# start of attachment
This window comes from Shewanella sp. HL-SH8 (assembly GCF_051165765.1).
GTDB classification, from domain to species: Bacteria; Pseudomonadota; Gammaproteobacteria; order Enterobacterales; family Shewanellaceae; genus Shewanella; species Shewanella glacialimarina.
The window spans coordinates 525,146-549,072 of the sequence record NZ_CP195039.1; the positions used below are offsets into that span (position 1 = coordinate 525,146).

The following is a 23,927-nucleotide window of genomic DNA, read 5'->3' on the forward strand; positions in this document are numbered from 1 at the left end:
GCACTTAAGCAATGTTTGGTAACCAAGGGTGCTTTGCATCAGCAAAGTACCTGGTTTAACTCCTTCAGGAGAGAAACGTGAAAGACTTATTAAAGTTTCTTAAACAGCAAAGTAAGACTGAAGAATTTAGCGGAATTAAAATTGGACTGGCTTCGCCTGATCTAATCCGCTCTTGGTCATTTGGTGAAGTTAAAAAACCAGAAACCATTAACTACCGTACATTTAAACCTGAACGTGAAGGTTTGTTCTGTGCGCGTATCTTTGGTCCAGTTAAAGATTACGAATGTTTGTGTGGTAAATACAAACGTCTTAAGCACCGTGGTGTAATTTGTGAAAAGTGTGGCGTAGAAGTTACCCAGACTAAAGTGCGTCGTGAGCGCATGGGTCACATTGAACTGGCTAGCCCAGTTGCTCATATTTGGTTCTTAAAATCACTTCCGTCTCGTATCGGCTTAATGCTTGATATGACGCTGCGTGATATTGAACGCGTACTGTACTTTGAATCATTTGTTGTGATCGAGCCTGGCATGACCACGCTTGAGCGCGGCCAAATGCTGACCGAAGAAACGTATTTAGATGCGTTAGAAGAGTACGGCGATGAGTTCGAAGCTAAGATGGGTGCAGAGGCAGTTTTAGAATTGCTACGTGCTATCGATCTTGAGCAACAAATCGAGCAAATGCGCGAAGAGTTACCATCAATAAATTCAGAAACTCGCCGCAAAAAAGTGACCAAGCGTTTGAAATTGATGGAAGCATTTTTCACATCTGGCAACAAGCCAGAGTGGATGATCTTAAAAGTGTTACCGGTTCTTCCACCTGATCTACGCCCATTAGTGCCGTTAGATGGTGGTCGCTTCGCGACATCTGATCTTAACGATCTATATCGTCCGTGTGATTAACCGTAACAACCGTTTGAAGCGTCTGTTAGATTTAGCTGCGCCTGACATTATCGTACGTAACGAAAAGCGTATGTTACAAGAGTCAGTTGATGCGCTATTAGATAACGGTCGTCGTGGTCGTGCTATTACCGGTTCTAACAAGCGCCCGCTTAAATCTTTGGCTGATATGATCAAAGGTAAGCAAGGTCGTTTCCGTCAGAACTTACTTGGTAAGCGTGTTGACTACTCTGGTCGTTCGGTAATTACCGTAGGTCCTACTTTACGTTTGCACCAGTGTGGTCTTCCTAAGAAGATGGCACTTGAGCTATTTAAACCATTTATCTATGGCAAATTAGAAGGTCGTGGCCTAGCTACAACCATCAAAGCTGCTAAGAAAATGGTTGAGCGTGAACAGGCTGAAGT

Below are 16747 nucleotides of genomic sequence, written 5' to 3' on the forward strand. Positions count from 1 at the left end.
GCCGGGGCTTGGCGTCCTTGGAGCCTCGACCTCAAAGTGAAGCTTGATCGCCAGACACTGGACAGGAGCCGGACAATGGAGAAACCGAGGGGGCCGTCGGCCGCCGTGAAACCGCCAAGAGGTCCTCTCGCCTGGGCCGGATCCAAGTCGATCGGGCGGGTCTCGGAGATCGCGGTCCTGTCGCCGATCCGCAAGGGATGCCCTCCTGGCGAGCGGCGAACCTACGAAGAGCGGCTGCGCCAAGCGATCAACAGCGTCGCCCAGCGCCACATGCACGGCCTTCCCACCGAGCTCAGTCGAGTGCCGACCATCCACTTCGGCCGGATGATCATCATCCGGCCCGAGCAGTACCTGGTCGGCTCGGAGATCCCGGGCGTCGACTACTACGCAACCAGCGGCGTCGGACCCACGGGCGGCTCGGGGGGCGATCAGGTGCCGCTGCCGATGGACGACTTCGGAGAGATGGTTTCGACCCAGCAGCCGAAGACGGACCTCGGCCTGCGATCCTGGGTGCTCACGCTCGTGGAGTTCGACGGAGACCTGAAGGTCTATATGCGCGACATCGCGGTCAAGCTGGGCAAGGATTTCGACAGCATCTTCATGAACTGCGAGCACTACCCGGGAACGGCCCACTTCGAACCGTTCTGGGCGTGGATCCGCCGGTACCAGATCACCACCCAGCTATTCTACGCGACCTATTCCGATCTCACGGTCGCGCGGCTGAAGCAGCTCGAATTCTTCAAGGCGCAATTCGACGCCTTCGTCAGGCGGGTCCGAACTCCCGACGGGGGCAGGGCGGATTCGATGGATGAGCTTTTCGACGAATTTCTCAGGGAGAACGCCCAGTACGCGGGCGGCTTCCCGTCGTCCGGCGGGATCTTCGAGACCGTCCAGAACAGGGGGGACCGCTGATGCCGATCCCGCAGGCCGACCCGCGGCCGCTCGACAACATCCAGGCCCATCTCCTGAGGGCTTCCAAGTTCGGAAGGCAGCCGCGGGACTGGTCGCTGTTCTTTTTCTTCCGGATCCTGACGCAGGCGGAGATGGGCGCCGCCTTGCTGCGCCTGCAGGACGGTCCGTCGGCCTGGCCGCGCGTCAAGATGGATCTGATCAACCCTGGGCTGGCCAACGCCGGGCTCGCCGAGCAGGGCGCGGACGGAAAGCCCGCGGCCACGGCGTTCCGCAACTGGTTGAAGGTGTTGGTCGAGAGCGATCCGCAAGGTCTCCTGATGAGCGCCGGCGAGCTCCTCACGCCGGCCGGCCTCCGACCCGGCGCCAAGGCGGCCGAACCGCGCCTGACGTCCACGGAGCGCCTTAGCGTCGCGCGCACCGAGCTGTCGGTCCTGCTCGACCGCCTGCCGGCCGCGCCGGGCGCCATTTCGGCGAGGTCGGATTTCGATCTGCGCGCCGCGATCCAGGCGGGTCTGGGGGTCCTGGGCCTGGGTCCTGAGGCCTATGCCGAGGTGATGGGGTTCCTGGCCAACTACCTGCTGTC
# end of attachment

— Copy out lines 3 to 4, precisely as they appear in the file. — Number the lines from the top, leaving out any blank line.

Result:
The window spans coordinates 525,146-549,072 of the sequence record NZ_CP195039.1; the positions used below are offsets into that span (position 1 = coordinate 525,146).

The following is a 23,927-nucleotide window of genomic DNA, read 5'->3' on the forward strand; positions in this document are numbered from 1 at the left end: